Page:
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Murder at the B&B. An Ophelia Perhaps Mystery. Part 5.

“Definitely Not that Creep from San Sebastian”

The next morning, as I stirred cut-up strawberries into my yogurt, I asked Sarala, the breakfast server, if she’d seen any strange people in the neighborhood. She’d seen nothing unusual but said she’d ask her friends who worked in the hotels next door and down the street.

I finished up the yogurt, the coffee, and two croissants (I can’t help myself) and thought for a few moments about the mystery man, but I had bigger problems than the American right now. I had to go to the vet, and Ti Jean had only five days left with me.

I have to use every single trick and all of my brain cells to outsmart my cat into his carrier. Last week, I’d set the carrier in the middle of my room with the door open. I’d fluffed up an old tea towel into the bed of the carrier and had inserted a few new catnip toys under the towel. The Royal Canin food doesn’t entice him at all, so I have to employ Plan B.

Ti Jean was now lying on the IKEA couch, tail thrashing side to side. As soon as I got within five feet, he vanished into the bedroom. I calmly went into the kitchen and opened a can of tuna. Ti Jean came to the kitchen island, sat down, and calmly looked up at me.

“This could be for you, you know. I could put this in a bowl for you after you come back from the d-o-c-t-o-r (I don’t dare even spell “vet” to him) IF you behave. I could even give you an entire can of tuna if you behave. I could do that.

As I’m saying this, I slowly sidestep toward Ti Jean, and slide a large, bunched bath towel along the island so he can’t see it. Then, in a brilliant move, I clamshell grab Ti Jean in the towel and wrap him up into a “cat burrito,” as Dr. Mukhurjee calls it. I slide the squirming burrito into the carrier.

When I finally strap in the car carrier, get back into the car, and turn on the ignition, I suddenly feel exhausted. As I pull out of the parking space, a dark blue Peugeot pulls in behind me. The driver’s black bangs suddenly make me think of that creep in San Sebastian. How could he have possibly found me?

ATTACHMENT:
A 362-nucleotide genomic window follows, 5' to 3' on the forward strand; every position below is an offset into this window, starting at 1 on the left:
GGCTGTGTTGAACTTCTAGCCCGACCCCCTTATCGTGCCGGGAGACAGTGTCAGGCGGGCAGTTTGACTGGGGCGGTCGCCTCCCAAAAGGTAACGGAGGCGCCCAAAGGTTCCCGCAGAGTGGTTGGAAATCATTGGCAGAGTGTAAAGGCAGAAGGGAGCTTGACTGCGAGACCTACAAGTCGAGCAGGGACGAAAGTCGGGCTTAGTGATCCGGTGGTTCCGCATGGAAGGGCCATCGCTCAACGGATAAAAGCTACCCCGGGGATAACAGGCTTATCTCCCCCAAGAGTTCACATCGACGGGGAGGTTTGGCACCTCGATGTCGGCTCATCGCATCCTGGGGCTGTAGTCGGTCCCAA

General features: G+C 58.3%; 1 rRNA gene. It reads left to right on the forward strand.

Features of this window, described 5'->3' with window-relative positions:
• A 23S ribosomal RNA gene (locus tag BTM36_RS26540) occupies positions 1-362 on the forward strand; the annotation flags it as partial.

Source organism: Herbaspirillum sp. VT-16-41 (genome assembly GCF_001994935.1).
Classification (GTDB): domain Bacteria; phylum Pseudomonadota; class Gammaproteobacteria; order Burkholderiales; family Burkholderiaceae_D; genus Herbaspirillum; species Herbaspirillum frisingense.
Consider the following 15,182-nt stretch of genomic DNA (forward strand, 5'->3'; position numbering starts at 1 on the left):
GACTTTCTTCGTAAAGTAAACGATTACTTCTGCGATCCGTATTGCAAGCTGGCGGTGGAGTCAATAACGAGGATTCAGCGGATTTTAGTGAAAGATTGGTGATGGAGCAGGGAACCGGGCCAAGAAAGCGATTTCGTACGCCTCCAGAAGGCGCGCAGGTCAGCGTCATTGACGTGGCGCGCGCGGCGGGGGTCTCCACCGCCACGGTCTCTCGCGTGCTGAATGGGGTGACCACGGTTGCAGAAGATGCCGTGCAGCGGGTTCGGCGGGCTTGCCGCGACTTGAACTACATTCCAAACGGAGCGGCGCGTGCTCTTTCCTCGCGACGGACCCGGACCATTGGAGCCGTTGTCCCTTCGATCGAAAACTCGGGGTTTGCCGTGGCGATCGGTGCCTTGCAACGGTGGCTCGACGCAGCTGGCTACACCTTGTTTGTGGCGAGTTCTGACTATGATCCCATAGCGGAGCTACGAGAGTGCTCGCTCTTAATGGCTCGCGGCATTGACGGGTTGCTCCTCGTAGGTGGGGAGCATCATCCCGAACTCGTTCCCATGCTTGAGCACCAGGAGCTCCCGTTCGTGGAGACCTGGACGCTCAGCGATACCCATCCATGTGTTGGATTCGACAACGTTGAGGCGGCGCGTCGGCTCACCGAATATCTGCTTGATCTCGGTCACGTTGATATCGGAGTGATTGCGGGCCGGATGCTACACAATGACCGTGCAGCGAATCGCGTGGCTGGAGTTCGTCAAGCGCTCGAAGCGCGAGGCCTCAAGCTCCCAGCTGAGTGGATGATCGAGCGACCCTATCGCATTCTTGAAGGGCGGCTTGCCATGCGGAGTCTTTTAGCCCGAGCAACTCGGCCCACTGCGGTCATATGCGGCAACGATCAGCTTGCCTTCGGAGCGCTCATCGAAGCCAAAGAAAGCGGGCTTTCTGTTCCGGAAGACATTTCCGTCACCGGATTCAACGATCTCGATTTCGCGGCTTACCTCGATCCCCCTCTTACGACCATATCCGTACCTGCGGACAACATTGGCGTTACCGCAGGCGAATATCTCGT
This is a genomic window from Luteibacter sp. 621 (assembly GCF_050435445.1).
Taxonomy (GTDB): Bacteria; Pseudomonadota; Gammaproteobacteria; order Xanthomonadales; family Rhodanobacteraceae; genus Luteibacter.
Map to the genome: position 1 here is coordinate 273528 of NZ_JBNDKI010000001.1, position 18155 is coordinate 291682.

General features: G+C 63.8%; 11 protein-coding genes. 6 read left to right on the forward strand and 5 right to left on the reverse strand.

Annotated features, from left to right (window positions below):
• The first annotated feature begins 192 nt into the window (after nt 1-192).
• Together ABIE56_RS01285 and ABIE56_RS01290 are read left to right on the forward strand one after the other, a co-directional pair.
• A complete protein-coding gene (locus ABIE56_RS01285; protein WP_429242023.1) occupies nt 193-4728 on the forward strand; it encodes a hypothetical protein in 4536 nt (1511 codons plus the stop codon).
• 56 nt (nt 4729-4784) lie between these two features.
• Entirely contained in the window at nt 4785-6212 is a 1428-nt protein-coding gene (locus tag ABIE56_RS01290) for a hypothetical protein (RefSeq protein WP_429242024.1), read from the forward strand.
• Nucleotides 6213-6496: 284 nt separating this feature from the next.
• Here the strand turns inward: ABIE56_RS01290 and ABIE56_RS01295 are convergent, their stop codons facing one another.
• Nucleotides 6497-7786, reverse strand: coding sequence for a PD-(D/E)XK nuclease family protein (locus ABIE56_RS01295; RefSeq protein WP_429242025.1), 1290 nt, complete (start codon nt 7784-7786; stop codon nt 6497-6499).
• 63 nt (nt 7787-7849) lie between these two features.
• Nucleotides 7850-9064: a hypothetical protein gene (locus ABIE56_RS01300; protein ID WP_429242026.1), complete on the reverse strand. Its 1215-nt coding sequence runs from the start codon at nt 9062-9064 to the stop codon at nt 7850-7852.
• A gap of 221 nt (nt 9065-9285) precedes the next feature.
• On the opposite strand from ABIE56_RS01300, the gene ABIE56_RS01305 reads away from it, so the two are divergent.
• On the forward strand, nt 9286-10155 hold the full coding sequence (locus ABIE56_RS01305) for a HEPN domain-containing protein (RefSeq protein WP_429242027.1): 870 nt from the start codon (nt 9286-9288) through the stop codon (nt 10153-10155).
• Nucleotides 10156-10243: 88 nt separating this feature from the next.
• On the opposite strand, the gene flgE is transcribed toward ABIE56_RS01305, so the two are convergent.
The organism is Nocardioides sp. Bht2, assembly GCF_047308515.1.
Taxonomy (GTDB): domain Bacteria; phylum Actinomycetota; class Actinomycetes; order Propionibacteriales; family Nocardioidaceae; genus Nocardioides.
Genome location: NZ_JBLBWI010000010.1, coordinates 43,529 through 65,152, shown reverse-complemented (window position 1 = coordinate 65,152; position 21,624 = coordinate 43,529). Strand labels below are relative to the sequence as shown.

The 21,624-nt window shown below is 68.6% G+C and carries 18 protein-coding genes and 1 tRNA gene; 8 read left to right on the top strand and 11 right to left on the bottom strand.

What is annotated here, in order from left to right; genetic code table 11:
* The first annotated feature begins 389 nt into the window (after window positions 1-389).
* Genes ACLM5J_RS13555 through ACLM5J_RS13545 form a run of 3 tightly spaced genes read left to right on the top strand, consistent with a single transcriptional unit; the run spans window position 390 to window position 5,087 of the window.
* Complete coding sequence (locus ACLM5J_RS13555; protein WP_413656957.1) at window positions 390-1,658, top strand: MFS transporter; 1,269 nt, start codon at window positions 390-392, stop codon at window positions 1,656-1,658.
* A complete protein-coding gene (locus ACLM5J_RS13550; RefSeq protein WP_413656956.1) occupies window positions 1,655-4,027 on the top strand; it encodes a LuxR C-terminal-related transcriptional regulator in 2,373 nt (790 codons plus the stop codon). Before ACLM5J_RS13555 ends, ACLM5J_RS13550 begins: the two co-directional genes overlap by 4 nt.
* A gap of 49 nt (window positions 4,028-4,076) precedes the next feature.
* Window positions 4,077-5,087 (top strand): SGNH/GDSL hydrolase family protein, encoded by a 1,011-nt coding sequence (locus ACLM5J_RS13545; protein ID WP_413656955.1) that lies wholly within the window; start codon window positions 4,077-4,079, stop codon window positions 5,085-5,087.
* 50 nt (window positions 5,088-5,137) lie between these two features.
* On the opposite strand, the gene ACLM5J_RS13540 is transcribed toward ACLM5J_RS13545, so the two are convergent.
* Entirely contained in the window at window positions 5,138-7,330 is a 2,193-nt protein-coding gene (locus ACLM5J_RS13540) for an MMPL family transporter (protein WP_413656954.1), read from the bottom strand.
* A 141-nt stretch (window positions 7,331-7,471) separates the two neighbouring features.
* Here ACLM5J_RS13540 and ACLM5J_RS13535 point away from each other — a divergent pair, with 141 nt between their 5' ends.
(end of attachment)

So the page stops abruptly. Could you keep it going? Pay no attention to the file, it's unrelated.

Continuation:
The Peugeot passes me and the man looks over at me briefly. Sandy hair, Scottish tam. Okay, he is definitely not the creep from San Sebastian. I must be losing my mind.

Valerie at Dr. Mukhurjee’s office looks up at me with concern.

“Aren’t you sleeping, well, my love? You look, well, em . . .”

“Uh, maybe not so well. Ti Jean keeps me up at night sometimes . . . “

“You know what Doctor says about pets sleeping with owners.”

“I know, I know. But I enjoy having him there most nights.”

“Ah, well, I guess my husband fills that need, lovey.” She’s writing something in Ti Jean’s file and doesn’t look up at me.

Een if she does love animals, I seriously hate Valerie.

Dr. Mukhurjee examines Ti Jean and recommends a teeth cleaning. Robert will probably not do that, so I schedule the cleaning for seven months out. I pay the exam bill, insert one defeated cat burrito back into the carrier, and return to the car. I look behind me. No blue Peugeot and no creeps.

Sainbury’s is pretty empty when I grab my tote bag and walk down the cat food aisle. I look at the Exigent group of cat foods for Fussy Cats from Royal Canin. There’s Savour Discerning, Aromatic Attraction, and Protein Preference. Wow, really? I pull some cans of Applaws Senior off the shelf, this time the chicken with salmon and cod.

When I return to the car with the clackety sack of cans, there’s another concert flyer under my windshield wiper. This time I look more carefully. It’s for a concert for Vivaldi’s Four Seasons at a small church near my house. Ti Jean is asleep in the carrier.

“If there’s any insufferable piece of music in this world, it is Vivaldi’s Four Seasons,” I say as I carry my suspiciously quiet cat into the house.

“Weddings, funerals, recitals. My god, I think it was even played at Robert’s and my wedding. Is there anyplace you do not hear Vivaldi’s Four Seasons? But the hairs on the back of my neck are tingling. I let Ti Jean out of the carrier, push my hair around, and pull on my new black Debenham’s pants.

“Worst case, it’s a beginning orchestra. Best case, it’ll be great and I’ll go to the wine cafe after,” I tell Ti Jean, who’s now on the couch cleaning himself in a quiet fury.

I glance up into the mirror as I’m fastening my pants. Did I just say “after”? I say aloud with alarm. As in “Meet me after”? The neck hairs start tingling again. This concert might be where I finally meet Heinz Ketchup Man.

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